From ’80s icon Cyndi Lauper and Beatles man Paul McCartney to local punk vets Bad Religion and reformed glitter rockers The Hollywood Stars, here are 12 of the best music shows in Los Angeles this week.

fri 7/12

Cyndi Lauper 


Since the ‘80s, Cyndi Lauper has been tirelessly belting out pop-rock anthems such as “Girls Just Want to Have Fun,” “Time After Time” and “True Colors,” while putting out a string of respectable albums. As relatively recently as 2016, she released the country-rock gem Detour. Frankly, Lauper is unstoppable. These two shows (she playing on Friday and Saturday), see Lauper performing with the Hollywood Bowl Orchestra, which makes for a fascinating smash. Lauper’s voice, though wild and husky, will likely sound gorgeous alongside the technical brilliance of trained classical musicians. “Time After Time” in particular could well have fully grown adults weeping into their seats. Cécile McLorin Salvant also plays. —Brett Callwood

sat 7/13

(Courtesy Chart Room Media)

Joe Henry


If there’s any one artist that works most deeply in touch with the phenomenon of intuition in American songwriting today, it’s Joe Henry. Intuition is an extortionately underrated aspect of the songwriting process. It isn’t something that’s easily learned to learn it, you have to fail and fail very fucking often and it isn’t something that’s easily taught, because how does one person show another person how to capture a moment and make it into art? For the better part of his 30 years as a singer, songwriter and producer, he’s honed that sense of intuition into something closer to extra-sensory perception than it is the creation of art. What you’ll experience tonight is an increasingly scarce appearance by this most priceless of all American artists and the emotions he stirs within you with his songs are of a caliber that only the most intuitive of artists can summon forth. —David Cotner

Credit: Timothy Norris

(Timothy Norris)

Paul McCartney


Even after more than 60 years in show biz, James Paul McCartney is still a people pleaser with an apparently insatiable eagerness to be everything to everybody. On his current Freshen Up tour, which culminates at Dodger Stadium, he and his ace longtime band are playing about 38 songs. Fans are getting a little bit of everything — a smattering of the better tunes from 2018’s Egypt Station (including the rollicking “Come on to Me”), an Elvis-derived obscurity by his early band The Quarrymen (“In Spite of All the Danger”), and homages to his fallen partners George Harrison (“Something”) and John Lennon (“Being for the Benefit of Mr. Kite”). Paul being Paul, banal ditties (“Ob-La-Di, Ob-La-Da”) and mawkish, interminable ballads (“Let It Be,” “Hey Jude”) are juxtaposed randomly with sublime moments of pop grandeur (“Maybe I’m Amazed,” “I’ve Just Seen a Face”). —Falling James

(Jen Rosenstein)

The Dollyrots, The Darts


If you’re a working-class hero who can’t afford to see Macca at Dodger Stadium, there’s a much more economical, harder-rocking and femme-tastic power-pop bill happening the same night, at the Hi Hat in Highland Park. Fronted by former Love Me Nots chanteuse-keyboardist Nicole Laurenne, The Darts crank up catchy ’60s-style garage-rock anthems that are powered with punk-rock energy on their new Alternative Tentacles album, I Like You but Not Like That. Laurenne’s sultry vocals and carny keyboards are layered over a raw, feral garage aggression that’s closer in spirit to the primal ferocity of The Seeds, The Pandoras or even The Animals than to the relatively polite music of The Moptops. Headliners The Dollyrots’ new record, Daydream Explosion, leans more to the punk side of things, mixed with an effusive power-pop exuberance. —Falling James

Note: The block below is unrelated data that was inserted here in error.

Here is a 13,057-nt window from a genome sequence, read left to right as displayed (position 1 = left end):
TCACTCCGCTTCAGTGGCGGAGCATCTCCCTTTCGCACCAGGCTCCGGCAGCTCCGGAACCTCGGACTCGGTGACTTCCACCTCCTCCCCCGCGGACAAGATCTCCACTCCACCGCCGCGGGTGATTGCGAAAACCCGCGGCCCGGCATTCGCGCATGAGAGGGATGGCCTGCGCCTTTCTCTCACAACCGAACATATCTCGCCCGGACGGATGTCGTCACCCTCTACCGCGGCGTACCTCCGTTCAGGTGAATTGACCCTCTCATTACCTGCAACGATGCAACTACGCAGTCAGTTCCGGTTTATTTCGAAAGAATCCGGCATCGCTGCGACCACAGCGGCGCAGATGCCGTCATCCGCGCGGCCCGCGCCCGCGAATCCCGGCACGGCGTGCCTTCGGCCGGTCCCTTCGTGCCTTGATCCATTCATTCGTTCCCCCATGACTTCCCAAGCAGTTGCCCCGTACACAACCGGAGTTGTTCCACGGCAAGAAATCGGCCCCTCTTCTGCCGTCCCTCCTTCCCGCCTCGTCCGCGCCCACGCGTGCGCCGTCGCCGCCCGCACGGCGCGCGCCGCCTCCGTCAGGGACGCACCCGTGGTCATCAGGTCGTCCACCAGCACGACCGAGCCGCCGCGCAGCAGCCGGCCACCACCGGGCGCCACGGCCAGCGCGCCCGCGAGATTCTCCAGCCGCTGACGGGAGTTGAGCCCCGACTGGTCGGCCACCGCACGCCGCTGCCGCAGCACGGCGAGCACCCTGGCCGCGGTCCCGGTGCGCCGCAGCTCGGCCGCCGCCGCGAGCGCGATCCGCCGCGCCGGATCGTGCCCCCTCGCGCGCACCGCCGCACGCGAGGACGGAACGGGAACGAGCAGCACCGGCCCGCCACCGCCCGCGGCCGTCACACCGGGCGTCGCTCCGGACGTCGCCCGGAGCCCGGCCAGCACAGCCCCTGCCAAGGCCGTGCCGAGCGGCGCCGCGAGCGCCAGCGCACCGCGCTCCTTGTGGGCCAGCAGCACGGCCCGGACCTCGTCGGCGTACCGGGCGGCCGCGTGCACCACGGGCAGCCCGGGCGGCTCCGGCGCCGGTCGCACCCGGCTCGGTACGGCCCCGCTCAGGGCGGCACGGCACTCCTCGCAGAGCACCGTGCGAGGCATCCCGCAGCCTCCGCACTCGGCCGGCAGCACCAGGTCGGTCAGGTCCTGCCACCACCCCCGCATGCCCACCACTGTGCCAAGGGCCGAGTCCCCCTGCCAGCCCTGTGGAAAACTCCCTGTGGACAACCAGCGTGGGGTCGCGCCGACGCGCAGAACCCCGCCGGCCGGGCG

sun 7/14

(Shane Gardner)



Having sold out the Saturday night at the Regent, Jawbox have added a second the following night, and it’s wonderful that more people will have the opportunity to see the recently reformed Washington, D.C., alt-rockers. Originally formed in 1989, the band split in ’97 after a string of excellent post-punk records on Ian MacKaye’s Dischord Records (among other labels) and, but for a brief spell in 2009, were gone (but not forgotten) until this year. But Jawbox are back. There’s no new album yet, but for now fans are going to be happy to hear songs from 1991’s Grippe, 1992’s Novelty, the major label For Your Own Special Sweetheart (Atlantic) and 1996’s self-titled album. Craig Wedren also plays. —Brett Callwood

mon 7/15

(Courtesy of Ian Sweet)

Ian Sweet 


Non-binary indie rocker Ian Sweet will be hosting a residency at The Echo every Monday in July, and that’s wonderful because more people need to hear their beautifully awkward sound. During a recent interview, Sweet told us that, “My sound is constantly evolving depending on the people I’m surrounded by or meeting/the environment I’m immersed in. This has a lot to do with being on tour often, that is where I do most of my writing — in new environments. I always want my songs to bring me to a place of understanding what I’m going through or trying to make sense of situations by framing them in time.” All of that will be clear throughout this month. —Brett Callwood